Today, the “Millennials,” my daughter’s generation, consider “corporate social responsibility” as one serious matter, even a determining factor in where they work and shop. To my dad’s generation, and to mine, the purpose of business is to make money.
“Did you ever say anything to the IBM team about that strange language?” Dad later asked me, a few months before his 2007 death.
“I did. I told them in order to fully comply with all terms and conditions, including the stuff on page 106, I would ask any prospective sub-contractors if they were gay, lesbian, or transgender. The IBM rep screamed no, you can’t do that! Hold on, I said, how will I know their orientation if I don’t ask? It got quiet. I thought I had lost my cell phone connection or that he had suffered a stroke. Then, finally: ‘Bill, just sign the damn agreement!’”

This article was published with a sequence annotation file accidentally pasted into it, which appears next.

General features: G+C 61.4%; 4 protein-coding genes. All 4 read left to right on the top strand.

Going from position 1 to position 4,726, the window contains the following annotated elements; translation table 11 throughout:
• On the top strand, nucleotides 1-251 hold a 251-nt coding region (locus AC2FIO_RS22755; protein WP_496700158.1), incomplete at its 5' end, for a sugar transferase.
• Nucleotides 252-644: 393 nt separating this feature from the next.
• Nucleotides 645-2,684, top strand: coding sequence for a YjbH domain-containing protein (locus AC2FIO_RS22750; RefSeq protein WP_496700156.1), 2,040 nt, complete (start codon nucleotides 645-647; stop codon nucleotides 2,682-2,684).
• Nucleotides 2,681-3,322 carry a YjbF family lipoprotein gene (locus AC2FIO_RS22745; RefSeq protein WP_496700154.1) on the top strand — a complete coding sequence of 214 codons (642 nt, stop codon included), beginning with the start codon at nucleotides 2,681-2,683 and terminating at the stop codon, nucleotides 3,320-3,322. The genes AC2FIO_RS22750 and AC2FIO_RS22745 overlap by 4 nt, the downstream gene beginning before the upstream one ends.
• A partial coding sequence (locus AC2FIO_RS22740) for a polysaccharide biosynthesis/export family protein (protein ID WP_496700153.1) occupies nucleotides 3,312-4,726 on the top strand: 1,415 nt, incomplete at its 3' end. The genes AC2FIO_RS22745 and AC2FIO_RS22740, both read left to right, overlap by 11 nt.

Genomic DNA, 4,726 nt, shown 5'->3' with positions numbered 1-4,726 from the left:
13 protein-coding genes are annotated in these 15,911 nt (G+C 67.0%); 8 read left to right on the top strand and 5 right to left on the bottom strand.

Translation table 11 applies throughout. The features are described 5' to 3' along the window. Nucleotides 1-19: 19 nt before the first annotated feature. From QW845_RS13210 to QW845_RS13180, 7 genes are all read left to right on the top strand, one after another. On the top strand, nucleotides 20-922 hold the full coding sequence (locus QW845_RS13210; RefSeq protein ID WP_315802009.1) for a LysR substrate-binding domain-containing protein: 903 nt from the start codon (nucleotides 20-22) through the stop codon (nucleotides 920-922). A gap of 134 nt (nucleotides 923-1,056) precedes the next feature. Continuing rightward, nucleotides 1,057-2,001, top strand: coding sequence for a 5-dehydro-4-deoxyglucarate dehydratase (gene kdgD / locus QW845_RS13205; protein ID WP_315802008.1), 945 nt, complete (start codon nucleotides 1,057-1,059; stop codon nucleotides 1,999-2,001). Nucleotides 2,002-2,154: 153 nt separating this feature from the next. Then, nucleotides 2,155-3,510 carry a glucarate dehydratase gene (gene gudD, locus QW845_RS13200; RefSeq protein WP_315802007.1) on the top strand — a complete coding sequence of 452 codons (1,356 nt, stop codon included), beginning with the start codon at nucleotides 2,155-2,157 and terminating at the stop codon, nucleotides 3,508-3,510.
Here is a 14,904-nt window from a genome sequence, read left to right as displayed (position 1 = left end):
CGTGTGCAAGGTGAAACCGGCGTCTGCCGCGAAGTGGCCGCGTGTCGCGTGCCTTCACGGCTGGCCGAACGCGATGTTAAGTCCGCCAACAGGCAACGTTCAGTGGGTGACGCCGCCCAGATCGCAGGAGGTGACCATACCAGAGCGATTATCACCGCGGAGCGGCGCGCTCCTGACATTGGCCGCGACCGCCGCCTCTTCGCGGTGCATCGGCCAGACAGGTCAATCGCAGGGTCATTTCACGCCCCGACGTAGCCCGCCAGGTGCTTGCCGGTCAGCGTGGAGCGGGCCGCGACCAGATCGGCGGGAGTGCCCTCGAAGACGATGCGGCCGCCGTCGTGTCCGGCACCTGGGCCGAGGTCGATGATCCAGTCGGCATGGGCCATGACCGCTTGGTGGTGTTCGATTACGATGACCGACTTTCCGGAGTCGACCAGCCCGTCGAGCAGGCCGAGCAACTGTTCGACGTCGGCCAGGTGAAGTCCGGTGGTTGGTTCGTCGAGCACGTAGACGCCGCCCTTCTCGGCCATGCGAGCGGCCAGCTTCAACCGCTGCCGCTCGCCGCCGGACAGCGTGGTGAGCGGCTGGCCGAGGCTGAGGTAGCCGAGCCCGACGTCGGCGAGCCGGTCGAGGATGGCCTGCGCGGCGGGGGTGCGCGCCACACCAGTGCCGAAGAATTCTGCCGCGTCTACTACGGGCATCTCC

My dad, who taught me the most American of lessons—to not care if someone was gay, lesbian, or transgender as long as they could do the job, because it was simply the right thing to do—laughed.
Americana is a monthly column highlighting the cultural and historical nuances of this land through the rich story-telling of columnist Bill Fitzpatrick, author of the books, Bottoms Up, America and Destination: India, Destiny: Unknown.